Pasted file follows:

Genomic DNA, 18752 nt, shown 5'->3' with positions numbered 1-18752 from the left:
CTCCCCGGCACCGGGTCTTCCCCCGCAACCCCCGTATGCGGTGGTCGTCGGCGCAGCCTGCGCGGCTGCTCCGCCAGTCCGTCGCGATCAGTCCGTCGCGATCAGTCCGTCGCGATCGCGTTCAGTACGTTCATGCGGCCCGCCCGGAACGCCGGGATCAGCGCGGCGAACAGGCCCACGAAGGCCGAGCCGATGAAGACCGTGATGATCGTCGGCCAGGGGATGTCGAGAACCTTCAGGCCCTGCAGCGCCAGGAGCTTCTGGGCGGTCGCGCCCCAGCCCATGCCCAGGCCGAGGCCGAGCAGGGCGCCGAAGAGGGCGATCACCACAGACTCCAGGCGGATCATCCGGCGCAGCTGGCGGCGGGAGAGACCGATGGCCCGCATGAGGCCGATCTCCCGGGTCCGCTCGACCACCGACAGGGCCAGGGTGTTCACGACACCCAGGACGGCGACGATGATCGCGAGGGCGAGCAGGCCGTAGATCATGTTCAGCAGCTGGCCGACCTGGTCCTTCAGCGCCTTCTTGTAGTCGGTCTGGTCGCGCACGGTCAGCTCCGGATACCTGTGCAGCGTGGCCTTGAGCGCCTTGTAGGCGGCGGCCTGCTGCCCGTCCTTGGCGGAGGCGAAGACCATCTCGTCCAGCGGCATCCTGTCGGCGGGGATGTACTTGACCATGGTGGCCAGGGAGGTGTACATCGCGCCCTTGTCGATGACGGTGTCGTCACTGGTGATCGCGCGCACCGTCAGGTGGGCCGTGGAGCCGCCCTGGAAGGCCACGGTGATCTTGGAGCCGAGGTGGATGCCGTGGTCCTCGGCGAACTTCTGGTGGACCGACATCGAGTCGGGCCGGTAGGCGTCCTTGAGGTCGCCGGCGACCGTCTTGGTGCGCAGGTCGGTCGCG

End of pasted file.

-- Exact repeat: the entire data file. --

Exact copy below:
Genomic DNA, 18752 nt, shown 5'->3' with positions numbered 1-18752 from the left:
CTCCCCGGCACCGGGTCTTCCCCCGCAACCCCCGTATGCGGTGGTCGTCGGCGCAGCCTGCGCGGCTGCTCCGCCAGTCCGTCGCGATCAGTCCGTCGCGATCAGTCCGTCGCGATCGCGTTCAGTACGTTCATGCGGCCCGCCCGGAACGCCGGGATCAGCGCGGCGAACAGGCCCACGAAGGCCGAGCCGATGAAGACCGTGATGATCGTCGGCCAGGGGATGTCGAGAACCTTCAGGCCCTGCAGCGCCAGGAGCTTCTGGGCGGTCGCGCCCCAGCCCATGCCCAGGCCGAGGCCGAGCAGGGCGCCGAAGAGGGCGATCACCACAGACTCCAGGCGGATCATCCGGCGCAGCTGGCGGCGGGAGAGACCGATGGCCCGCATGAGGCCGATCTCCCGGGTCCGCTCGACCACCGACAGGGCCAGGGTGTTCACGACACCCAGGACGGCGACGATGATCGCGAGGGCGAGCAGGCCGTAGATCATGTTCAGCAGCTGGCCGACCTGGTCCTTCAGCGCCTTCTTGTAGTCGGTCTGGTCGCGCACGGTCAGCTCCGGATACCTGTGCAGCGTGGCCTTGAGCGCCTTGTAGGCGGCGGCCTGCTGCCCGTCCTTGGCGGAGGCGAAGACCATCTCGTCCAGCGGCATCCTGTCGGCGGGGATGTACTTGACCATGGTGGCCAGGGAGGTGTACATCGCGCCCTTGTCGATGACGGTGTCGTCACTGGTGATCGCGCGCACCGTCAGGTGGGCCGTGGAGCCGCCCTGGAAGGCCACGGTGATCTTGGAGCCGAGGTGGATGCCGTGGTCCTCGGCGAACTTCTGGTGGACCGACATCGAGTCGGGCCGGTAGGCGTCCTTGAGGTCGCCGGCGACCGTCTTGGTGCGCAGGTCGGTCGCG